• PleurX catheter placement
  • Percutaneous biliary drainage
  • Percutaneous nephrostomy
  • Stenting for the malignancies of the bile duct, oesophagus and intestine
  • Portal vein embolisation

Just like diagnosis, screening also plays a significant role in cancer management through its ability to catch cancers in their early stages. At HCG, patients can get screened for breast cancer, cervical cancer, prostate cancer, GI cancer, etc. If there are any abnormalities found during the screening, the doctors will recommend further tests such as imaging through PET CT, MRI or X-ray, which may also be followed by additional evaluation via blood tests and biopsy.

Frequently Asked Questions

1. What are my next steps after my cancer diagnosis?

Once you are diagnosed with cancer, you may have to get in touch with a cancer specialist. He/she will let you know the possible treatment options for your condition, the outcomes that you can expect, the possible after-effects, after-care practices, etc.

A few patients prefer going for a second opinion to be sure of what has been diagnosed.

Any questions and concerns, no matter how small they are, should be discussed with your specialist. This will help you fight cancer better.

2. Do I immediately have to start with the treatment after my diagnosis?

This depends on the type, location and stage of cancer you are diagnosed with. Your doctor is the best person to decide the right time to start your treatment.

For some cancers, monitoring is done for some time before the treatment, while some cancers need immediate medical attention.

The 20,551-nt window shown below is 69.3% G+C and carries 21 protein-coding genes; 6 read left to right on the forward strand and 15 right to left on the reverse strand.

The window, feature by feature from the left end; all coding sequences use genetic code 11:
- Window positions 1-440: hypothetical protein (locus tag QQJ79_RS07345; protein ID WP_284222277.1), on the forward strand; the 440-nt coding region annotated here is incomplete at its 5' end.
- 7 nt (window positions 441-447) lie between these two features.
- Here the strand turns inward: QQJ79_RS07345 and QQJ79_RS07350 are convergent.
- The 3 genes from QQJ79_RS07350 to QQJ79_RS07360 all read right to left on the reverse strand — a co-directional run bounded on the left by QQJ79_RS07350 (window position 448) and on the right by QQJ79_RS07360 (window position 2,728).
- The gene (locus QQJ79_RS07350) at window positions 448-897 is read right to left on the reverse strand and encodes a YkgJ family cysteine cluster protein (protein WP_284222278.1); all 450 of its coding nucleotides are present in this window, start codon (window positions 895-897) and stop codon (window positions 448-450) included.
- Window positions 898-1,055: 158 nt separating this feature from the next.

Please make sure to talk to your doctor, if you have any concerns about the treatment.

3. How accurate is a PET CT scan for cancer?

PET CT scan is one of the most efficient imaging techniques for cancer diagnosis. Since it combines two scans together, the results are more accurate, detailed and help doctors plan the treatment precisely.

Studies show that a PET CT scan shows an accuracy of up to 97% for many cancer types.

That said, in rare cases, PET CT scans may lead to false positives and false negatives. In such cases, doctors will carefully assess your symptoms and recommend additional tests to gain proper information about your health condition.

4. What are the common questions that I should ask my doctor after my cancer diagnosis?

There are plenty of questions that you need to ask at various stages of your cancer journey. However, the main questions that you need to ask after your diagnosis are:

1. Can you please provide more information on my diagnosis – the type, location, the stage, has it spread to other organs?

2. What are my treatment options?

3. What is my prognosis?